At a July 26, 2011 hearing, McCoy sought to terminate English's representation, id., at 449, and English asked to be relieved if McCoy secured other counsel, id., at 458. With trial set to start two days later, the court refused to relieve English and directed that he remain as counsel of record. Id., at 461. "[Y]ou are the attorney, " the court told English when he expressed disagreement with McCoy's wish to put on a defense case, and "you have to make the trial decision of what you're going to proceed with." Id., at 469.

         At the beginning of his opening statement at the guilt phase of the trial, English told the jury there was "no way reasonably possible" that they could hear the prosecution's evidence and reach "any other conclusion than Robert McCoy was the cause of these individuals' death." Id., at 504. McCoy protested; out of earshot of the jury, McCoy told the court that English was "selling [him] out" by maintaining that McCoy "murdered [his] family." Id., at 505-506. The trial court reiterated that English was "representing" McCoy and told McCoy that the court would not permit "any other outbursts." Id., at 506. Continuing his opening statement, English told the jury the evidence is "unambiguous, " "my client committed three murders." Id., at 509. McCoy testified in his own defense, maintaining his innocence and pressing an alibi difficult to fathom. In his closing argument, English reiterated that McCoy was the killer. On that issue, English told the jury that he "took [the] burden off of [the prosecutor]." Id., at 647. The jury then returned a unanimous verdict of guilty of first-degree murder on all three counts. At the penalty phase, English again conceded "Robert McCoy committed these crimes, " id., at 751, but urged mercy in view of McCoy's "serious mental and emotional issues, " id., at 755. The jury returned three death verdicts.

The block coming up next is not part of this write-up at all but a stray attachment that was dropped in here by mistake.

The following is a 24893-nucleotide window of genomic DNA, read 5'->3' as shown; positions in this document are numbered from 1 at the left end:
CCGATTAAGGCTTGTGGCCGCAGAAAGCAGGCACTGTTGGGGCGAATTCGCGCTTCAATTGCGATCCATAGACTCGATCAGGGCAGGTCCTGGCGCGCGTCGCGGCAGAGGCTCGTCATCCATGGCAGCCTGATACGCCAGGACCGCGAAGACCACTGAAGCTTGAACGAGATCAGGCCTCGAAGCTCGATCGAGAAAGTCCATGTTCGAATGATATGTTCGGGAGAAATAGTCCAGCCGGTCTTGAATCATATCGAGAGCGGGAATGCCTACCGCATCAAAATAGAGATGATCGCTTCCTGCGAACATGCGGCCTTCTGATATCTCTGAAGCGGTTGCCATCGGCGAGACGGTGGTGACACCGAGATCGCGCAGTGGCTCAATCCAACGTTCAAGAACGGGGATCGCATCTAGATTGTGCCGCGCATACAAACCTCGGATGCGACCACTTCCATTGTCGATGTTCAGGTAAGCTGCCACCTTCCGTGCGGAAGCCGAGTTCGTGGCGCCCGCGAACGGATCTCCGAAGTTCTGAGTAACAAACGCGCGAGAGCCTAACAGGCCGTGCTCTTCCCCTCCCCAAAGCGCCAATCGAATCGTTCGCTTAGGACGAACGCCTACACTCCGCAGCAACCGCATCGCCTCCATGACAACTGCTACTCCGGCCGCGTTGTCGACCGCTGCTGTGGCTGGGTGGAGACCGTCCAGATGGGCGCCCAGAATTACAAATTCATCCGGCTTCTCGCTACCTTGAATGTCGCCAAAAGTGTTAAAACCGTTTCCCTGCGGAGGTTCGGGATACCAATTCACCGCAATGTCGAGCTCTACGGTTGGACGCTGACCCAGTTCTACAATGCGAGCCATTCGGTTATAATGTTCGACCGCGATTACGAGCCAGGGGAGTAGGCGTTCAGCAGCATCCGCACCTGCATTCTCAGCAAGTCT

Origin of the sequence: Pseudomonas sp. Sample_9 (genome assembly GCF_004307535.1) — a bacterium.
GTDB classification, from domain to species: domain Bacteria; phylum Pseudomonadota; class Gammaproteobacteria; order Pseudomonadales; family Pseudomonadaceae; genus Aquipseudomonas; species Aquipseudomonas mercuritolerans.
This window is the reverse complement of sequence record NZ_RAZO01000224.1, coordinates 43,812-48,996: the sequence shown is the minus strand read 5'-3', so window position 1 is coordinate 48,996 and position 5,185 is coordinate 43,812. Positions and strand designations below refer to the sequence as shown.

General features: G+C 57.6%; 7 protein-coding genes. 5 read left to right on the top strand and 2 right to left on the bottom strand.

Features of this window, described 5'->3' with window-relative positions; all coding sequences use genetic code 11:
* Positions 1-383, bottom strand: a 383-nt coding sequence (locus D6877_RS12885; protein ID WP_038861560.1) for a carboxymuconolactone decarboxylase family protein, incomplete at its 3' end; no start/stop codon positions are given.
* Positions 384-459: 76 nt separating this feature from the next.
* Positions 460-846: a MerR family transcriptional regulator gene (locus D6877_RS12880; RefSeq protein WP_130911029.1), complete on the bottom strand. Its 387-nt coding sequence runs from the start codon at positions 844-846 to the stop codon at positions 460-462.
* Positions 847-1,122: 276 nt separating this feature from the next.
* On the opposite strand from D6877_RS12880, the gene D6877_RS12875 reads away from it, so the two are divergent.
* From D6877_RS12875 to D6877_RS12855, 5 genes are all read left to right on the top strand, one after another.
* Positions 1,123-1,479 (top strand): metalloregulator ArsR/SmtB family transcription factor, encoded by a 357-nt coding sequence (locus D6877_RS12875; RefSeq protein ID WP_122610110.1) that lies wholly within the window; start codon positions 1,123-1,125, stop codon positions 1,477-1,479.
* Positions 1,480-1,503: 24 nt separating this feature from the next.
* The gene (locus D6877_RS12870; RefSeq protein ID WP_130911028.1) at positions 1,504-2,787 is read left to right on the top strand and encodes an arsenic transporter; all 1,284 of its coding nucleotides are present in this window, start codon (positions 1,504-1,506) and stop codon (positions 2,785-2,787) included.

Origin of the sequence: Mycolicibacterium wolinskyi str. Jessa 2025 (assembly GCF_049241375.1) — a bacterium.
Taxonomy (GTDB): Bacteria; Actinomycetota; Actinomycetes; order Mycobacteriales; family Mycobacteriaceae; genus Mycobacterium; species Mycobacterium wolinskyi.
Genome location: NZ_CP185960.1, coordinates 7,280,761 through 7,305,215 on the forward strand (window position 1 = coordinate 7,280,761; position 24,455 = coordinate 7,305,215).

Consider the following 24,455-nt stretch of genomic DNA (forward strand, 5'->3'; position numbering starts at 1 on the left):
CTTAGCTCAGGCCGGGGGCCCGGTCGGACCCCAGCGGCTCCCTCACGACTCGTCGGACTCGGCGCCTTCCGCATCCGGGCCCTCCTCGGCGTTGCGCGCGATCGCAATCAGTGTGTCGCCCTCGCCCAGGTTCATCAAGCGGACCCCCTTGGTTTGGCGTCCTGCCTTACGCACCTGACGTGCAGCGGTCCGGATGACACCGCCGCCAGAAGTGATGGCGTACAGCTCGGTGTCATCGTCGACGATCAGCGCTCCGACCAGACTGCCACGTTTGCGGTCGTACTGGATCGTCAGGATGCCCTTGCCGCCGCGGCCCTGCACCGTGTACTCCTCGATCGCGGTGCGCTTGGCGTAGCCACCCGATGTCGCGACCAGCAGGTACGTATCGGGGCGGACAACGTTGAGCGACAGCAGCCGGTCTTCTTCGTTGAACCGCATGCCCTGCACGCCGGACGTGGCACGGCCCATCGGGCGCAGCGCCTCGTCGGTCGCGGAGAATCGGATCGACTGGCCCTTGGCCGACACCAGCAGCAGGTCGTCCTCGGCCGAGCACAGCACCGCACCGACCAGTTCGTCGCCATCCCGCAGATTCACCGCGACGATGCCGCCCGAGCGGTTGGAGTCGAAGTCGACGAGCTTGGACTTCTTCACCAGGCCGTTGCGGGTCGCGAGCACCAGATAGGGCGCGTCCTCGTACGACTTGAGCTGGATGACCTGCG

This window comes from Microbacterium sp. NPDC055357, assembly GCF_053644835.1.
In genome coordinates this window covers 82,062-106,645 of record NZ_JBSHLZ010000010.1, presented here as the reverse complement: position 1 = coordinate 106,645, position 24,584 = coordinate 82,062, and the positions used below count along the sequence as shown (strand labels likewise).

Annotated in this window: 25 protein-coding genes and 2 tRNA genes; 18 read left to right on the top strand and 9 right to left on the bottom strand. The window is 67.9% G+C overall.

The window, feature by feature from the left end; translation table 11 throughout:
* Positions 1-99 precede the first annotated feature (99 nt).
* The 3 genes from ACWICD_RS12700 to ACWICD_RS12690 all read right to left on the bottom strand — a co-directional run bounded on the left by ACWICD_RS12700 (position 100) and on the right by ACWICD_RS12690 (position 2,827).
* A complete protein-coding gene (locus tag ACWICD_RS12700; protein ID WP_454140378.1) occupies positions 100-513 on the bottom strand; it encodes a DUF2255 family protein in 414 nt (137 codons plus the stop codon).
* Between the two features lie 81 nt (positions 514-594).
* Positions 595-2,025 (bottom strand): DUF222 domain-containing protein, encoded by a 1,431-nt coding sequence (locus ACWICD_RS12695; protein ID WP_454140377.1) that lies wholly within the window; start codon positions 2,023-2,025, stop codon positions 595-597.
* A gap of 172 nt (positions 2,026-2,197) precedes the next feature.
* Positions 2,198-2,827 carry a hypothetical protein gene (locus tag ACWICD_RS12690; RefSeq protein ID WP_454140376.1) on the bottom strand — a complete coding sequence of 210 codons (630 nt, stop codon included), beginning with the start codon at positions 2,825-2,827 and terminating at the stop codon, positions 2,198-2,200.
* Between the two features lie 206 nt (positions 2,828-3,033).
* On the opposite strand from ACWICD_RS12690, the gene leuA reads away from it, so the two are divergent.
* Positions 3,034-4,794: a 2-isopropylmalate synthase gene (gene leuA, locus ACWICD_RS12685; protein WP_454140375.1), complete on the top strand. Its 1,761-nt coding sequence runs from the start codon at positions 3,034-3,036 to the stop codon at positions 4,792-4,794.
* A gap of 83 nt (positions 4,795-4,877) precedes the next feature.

Represented by new counsel, McCoy unsuccessfully moved for a new trial, arguing that the trial court violated his constitutional rights by allowing English to concede McCoy "committed three murders, " id., at 509, over McCoy's objection. The Louisiana Supreme Court affirmed the trial court's ruling that defense counsel had authority so to concede guilt, despite the defendant's opposition to any admission of guilt. See 2014-1449 (La. 10/19/16), 218 So.3d 535. The concession was permissible, the court concluded, because counsel reasonably believed that admitting guilt afforded McCoy the best chance to avoid a death sentence.